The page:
The Discovery of Piranesi's Final Project
Stephen Lauf




Giovanni Battista Piranesi (attributed), 'Pianta degli avanzi di un 'antica Villa, sue Fabbriche, e Circo volgarmente detto di Caracalla fuori di porta S. Sebastiano' first state, circa 1775-78 in Le Antichitą Romane vol. 1 (Universitätsbibliothek Heidelberg), 1787.


Giovanni Battista Piranesi (attributed), 'Pianta degli avanzi di un 'antica Villa, sue Fabbriche, e Circo volgarmente detto di Caracalla fuori di porta S. Sebastiano' second state, dimensions added, 1778 in Le Antichitą Romane vol. 1 (Getty Research Institute), 1787.


The first questions raised by the two near identical circus site plans are, "Who drew them and why did Francesco append them to Le Antichitą Romane vol. 1?" It seems doubtful that Francesco would add any plate to Le Antichitą Romane that was not the product of his father or himself, and, if Francesco were the person responsible for the site plans, he would have signed them as such. Thus, given Piranesi's expressed curiosity and interest in the depicted circus4, it is then perfectly reasonable to attribute the site plans to Piranesi himself. And, with the attribution of Piranesi as the person responsible for this pair of site plans, the incompleteness and obscurity of the overall composition of the etching becomes much less inscrutable.

The undeniably intentional asymmetry of the Circus of Caracalla [sic] plan undoubtedly surprised Piranesi the most. Prior to this plan every other Piranesi-drawn ancient circus plan is strictly symmetrical for the whole length of the circus--see the Circus Maximus within the 'Pianta dell antico Foro Romano' first state5 in Le Antichitą Romane Vol. 1 (1756) and the Circus Agonalis sive Alexandri, Circus Apollinaris, Circus Caii et Neronis, Circus Domitiae, Circus Flaminius jam tum Apollinaris, and Circus Hadriani within the 'Ichnographia Campus Martius' first state6 in Il Campo Marzio dell'Antica Roma (1762). Although it is difficult to assert with any certainty, Piranesi nevertheless may well be the first person in modern times to discovery that "the carceres, or starting gates, had a distinctive, slanted, slightly curved, plan form, designed to compensate for what would otherwise be significant differences in the distances from the individual starting gates to the start of the first section of straight track on the right hand side of the spina (as seen from the carceres)."7 In any case, the asymmetrical form-follows-function design of the Circus of Caracalla was certainly new to Piranesi, as he meticulously delineated the geometry of the race-starting-formula within the Circus of Caracalla plan, and, subsequently, decided to redraw and correctly redesign all the circuses he had already drawn within the 'Pianta dell antico Foro Romano' and the 'Ichnographia Campus Martius.' The new intelligence Piranesi gathered at the Circus of Caracalla ultimately became the catalyst for the Ancient Circuses publishing project, and the 'Pianta degli avanzi di un 'antica Villa, sue Fabbriche, e Circo volgarmente detto di Caracalla fuori di porta S. Sebastiano' itself is the summation of all the extensive field survey work Piranesi carried out himself at the site--a rare type of etching within Piranesi's oeuvre for sure.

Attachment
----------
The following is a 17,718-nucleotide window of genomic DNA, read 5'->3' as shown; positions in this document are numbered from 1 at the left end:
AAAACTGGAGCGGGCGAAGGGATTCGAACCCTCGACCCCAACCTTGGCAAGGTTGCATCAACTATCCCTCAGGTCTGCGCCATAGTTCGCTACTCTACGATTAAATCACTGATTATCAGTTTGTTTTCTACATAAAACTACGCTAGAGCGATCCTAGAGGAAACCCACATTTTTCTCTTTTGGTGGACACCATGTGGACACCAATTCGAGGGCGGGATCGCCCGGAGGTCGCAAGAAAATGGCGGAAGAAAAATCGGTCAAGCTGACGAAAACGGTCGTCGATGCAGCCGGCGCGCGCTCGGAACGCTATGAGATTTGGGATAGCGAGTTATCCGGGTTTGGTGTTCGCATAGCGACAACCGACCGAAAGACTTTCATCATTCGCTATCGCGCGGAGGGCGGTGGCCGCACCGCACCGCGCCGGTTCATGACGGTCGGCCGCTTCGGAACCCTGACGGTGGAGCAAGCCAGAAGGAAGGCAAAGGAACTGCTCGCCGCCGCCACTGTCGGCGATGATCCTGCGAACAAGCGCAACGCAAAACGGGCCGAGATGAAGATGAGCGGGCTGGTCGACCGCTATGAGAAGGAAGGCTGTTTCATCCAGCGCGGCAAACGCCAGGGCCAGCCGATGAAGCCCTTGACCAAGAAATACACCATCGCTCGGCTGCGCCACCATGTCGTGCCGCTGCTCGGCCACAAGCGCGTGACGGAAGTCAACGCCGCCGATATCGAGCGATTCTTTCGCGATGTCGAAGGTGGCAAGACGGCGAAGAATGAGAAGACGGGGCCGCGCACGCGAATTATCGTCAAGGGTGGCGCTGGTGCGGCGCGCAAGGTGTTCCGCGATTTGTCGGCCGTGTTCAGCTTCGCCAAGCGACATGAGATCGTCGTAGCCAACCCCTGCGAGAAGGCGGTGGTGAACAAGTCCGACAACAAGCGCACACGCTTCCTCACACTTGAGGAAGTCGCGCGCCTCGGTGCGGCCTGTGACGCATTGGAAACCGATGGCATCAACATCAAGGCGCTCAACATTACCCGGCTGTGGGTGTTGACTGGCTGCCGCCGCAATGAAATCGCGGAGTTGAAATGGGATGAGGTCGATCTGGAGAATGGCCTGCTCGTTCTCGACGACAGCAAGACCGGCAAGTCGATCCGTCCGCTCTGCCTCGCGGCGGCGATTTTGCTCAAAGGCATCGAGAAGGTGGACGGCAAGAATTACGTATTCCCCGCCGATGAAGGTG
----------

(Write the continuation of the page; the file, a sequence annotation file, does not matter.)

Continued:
4. Two entries from Sir Roger Newdigate's 1775 diary are about Piranesi and "his plan of the Circus of Caracalla." On March 8 Piranesi brought his plan of the Circus of Caracalla to Newdigate's home in Rome and "explained it." On March 10 Newdigate went to Piranesi's workshop where Piranesi "lent his plan of Circus of Caracalla," and then Newdigate went to the circus site on the Via Appia where he "saw the Temple & Portico and examined the circus till past 4." See Francis Russell, "Piranesi and Sir Riger Newdigate: a footnote" in The Burlington Magazine (CL, August 2008), p. 547.
5. The author discovered two states of 'Pianta dell antico Foro Romano' online 27 December 2019. A first state printing of the Roman Forum plan exists within the University of Cologne copy of Le Antichitą Romane vol. 1. A second state printing of the Roman Forum plan exists within the University of Tokyo copy of Le Antichitą Romane vol. 1.
6. The author discovered two states of 'Ichnographia Campus Martius' at the Fine Arts Library of the Univesity of Pennsylvania 14 May 1999. A first state printing of the Campo Marzio plan exists within the University of Pennsylvania copy of Il Campo Marzio dell'Antica Roma. A second state printing of the Campo Marzio plan exists within the University of Tokyo copy of Il Campo Marzio dell'Antica Roma
7. https://en.wikipedia.org/wiki/Roman_circus, accessed 13 June 2022.




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